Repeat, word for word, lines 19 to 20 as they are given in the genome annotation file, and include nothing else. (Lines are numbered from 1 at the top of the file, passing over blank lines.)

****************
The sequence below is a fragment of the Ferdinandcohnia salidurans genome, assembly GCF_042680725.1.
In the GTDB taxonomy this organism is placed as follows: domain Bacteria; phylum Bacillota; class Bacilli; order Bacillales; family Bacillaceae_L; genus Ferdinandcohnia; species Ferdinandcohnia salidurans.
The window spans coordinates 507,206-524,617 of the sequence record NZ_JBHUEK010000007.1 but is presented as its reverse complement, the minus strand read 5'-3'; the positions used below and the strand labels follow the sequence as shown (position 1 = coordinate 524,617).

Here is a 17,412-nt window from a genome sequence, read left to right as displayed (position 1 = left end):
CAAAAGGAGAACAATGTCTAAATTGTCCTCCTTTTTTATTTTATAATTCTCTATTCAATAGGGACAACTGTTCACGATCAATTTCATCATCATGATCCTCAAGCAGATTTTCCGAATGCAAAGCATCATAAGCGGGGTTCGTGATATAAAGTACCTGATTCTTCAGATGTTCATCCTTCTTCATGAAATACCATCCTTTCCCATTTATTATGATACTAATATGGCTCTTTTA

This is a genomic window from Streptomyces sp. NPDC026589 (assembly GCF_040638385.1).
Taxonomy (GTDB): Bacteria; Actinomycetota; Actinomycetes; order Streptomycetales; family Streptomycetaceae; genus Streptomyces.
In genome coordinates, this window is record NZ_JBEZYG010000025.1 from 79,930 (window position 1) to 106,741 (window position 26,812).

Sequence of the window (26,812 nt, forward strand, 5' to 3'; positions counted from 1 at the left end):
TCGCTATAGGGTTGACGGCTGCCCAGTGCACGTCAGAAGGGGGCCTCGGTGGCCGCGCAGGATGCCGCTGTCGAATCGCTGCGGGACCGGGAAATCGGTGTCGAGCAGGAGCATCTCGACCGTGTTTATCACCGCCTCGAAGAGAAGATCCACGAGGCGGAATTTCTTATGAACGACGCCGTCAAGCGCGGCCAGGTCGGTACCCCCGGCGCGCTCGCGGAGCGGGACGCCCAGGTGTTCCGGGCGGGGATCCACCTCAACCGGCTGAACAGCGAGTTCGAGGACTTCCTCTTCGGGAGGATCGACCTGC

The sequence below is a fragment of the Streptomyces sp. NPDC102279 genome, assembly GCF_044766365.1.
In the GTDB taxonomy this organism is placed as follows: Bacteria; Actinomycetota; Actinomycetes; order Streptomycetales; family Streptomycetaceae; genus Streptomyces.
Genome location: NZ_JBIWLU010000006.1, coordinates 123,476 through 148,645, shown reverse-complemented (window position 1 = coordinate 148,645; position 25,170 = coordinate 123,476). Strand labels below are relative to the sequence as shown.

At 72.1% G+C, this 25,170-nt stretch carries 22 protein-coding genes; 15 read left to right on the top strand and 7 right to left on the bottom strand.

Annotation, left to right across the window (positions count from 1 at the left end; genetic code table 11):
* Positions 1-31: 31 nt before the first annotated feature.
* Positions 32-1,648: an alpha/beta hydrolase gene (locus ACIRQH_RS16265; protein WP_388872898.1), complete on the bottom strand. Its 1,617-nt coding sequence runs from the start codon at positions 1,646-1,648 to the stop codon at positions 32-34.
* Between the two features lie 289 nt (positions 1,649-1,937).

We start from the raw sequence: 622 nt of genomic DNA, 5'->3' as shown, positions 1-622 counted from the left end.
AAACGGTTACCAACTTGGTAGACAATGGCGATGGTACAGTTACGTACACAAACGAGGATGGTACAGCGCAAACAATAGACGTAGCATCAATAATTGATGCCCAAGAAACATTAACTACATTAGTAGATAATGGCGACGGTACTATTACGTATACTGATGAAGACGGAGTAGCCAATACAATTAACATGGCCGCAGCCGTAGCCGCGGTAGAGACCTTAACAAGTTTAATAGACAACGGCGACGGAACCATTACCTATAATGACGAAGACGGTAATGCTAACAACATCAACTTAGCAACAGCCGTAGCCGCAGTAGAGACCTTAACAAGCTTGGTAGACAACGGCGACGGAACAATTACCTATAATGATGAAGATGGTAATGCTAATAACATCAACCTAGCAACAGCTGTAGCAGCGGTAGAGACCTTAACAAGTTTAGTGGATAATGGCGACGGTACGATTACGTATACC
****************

We start from the raw sequence: 622 nt of genomic DNA, 5'->3' as shown, positions 1-622 counted from the left end.
AAACGGTTACCAACTTGGTAGACAATGGCGATGGTACAGTTACGTACACAAACGAGGATGGTACAGCGCAAACAATAGACGTAGCATCAATAATTGATGCCCAAGAAACATTAACTACATTAGTAGATAATGGCGACGGTACTATTACGTATACTGATGAAGACGGAGTAGCCAATACAATTAACATGGCCGCAGCCGTAGCCGCGGTAGAGACCTTAACAAGTTTAATAGACAACGGCGACGGAACCATTACCTATAATGACGAAGACGGTAATGCTAACAACATCAACTTAGCAACAGCCGTAGCCGCAGTAGAGACCTTAACAAGCTTGGTAGACAACGGCGACGGAACAATTACCTATAATGATGAAGATGGTAATGCTAATAACATCAACCTAGCAACAGCTGTAGCAGCGGTAGAGACCTTAACAAGTTTAGTGGATAATGGCGACGGTACGATTACGTATACC